Staying one step ahead just isn’t enough. Although data security is ever increasing, the truth is, fraud and fraudsters are not going away. Based on poll responses received from credit unions participating in Let’s Talk Fraud, 31% are still seeing card fraud with much of that attributed to card not present scenarios. ACH, or wire fraud, came in second with 24.8% of credit unions seeing this. Sounding familiar? That’s because these are reoccurring issues that won’t go away until action is taken.
Accountholder education plays a powerful role in fraud prevention. Here are some key best practices your members can implement when using person-to-person apps:
- Using a P2P app should only be for friends and others you know and trust.
- Review and set all app privacy settings to the most secure options available.
- If possible, keep a separate bank account to link to P2P accounts or consider linking to a credit card, which is safer than using a debit card or bank account.
Understanding the difference between scams and fraud are equally important to mitigating loss. A scam is a dishonest scheme to trick the member into participating in the act of giving out their money. And while the terms are often used interchangeably, they are not the same. Fraud occurs when personal information is unknowingly taken and used. Knowing the differences between fraud and scams and the impact on your credit union and members can help identify where education efforts should be focused.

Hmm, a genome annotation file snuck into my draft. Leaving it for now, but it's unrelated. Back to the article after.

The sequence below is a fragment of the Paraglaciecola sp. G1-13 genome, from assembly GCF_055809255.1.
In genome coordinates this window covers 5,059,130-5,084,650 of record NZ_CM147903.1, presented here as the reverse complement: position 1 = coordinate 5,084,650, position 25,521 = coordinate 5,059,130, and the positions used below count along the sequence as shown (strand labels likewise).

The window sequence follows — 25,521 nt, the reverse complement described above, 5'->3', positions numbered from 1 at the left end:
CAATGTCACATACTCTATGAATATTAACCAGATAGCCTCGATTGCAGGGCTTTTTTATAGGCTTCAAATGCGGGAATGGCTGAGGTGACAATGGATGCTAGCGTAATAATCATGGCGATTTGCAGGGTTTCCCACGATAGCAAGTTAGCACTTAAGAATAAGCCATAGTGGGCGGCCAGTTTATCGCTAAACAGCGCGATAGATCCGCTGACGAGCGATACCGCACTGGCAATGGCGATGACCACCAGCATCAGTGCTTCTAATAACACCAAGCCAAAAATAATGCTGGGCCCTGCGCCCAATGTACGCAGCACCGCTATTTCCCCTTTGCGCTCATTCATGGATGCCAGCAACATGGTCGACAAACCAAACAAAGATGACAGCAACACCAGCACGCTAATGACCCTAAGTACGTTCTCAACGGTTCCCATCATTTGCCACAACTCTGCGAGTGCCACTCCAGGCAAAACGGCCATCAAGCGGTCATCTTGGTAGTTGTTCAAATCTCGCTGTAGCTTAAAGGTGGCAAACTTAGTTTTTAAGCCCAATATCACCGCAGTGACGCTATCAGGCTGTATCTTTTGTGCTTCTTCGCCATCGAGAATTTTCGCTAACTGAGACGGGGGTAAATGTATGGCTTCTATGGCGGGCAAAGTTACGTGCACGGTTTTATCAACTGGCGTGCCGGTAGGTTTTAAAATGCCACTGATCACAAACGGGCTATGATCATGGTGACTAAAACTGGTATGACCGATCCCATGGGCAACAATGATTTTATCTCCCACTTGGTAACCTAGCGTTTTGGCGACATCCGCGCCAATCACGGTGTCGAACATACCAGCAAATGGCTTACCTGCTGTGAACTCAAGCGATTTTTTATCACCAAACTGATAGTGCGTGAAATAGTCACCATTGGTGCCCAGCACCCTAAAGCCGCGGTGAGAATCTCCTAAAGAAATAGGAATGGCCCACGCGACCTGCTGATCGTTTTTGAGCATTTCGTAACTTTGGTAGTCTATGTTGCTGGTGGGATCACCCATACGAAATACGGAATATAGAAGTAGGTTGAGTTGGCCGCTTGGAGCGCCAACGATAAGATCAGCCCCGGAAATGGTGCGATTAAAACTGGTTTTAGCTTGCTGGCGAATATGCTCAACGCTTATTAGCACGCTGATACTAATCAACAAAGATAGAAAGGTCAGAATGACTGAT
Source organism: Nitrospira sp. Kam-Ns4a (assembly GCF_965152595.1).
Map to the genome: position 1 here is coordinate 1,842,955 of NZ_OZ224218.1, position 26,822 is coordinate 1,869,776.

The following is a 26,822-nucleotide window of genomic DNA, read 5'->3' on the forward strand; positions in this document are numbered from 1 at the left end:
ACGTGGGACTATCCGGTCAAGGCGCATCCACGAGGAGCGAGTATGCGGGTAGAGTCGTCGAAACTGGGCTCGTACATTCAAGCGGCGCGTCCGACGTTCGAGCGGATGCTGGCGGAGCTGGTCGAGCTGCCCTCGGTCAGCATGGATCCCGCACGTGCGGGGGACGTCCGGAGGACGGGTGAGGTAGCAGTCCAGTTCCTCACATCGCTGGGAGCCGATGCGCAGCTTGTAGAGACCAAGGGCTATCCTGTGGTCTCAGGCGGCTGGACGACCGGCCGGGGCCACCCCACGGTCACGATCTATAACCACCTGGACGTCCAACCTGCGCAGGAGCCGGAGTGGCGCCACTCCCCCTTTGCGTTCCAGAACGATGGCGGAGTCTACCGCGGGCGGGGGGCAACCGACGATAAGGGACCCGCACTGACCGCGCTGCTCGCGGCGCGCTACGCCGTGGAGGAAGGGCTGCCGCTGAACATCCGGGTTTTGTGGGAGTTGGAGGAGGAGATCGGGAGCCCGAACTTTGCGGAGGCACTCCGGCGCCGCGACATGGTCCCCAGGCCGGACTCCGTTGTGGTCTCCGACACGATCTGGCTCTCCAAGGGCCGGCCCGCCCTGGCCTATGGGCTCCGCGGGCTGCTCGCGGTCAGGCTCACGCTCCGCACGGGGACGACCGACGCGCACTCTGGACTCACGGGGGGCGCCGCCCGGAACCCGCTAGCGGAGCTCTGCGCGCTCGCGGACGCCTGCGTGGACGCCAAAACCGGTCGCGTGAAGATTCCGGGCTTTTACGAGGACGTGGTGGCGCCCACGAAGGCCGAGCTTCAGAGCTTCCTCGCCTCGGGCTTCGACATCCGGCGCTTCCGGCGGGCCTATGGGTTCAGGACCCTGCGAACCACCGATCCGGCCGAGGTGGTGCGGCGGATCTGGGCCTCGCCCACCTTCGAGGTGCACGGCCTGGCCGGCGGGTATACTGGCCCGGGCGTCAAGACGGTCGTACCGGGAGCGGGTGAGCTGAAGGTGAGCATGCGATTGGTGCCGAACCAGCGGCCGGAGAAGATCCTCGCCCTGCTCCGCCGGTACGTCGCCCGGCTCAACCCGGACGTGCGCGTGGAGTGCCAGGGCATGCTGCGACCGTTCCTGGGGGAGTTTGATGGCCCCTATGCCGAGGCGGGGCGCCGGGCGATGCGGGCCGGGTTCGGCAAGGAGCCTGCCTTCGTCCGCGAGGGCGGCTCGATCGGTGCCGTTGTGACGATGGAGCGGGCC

Strategic and timely accountholder education equips the member to better understand various types of fraud, how they occur and how to avoid them. This includes sharing warning signs and encouraging daily monitoring of their accounts. Create an awareness of available tools accessible to them and resources to help detect fraud. The more the member is informed the more they can help defend against fraud.
Credit unions and accountholders should understand that they’re not in this alone when it comes to combating fraud. The fraud landscape is volatile and ever-changing, there is no one-size-fits-all solution. Your credit union can be proactive to prevent and recover from fraud. Leverage industry resources to educate members as a part of your risk mitigation strategy.
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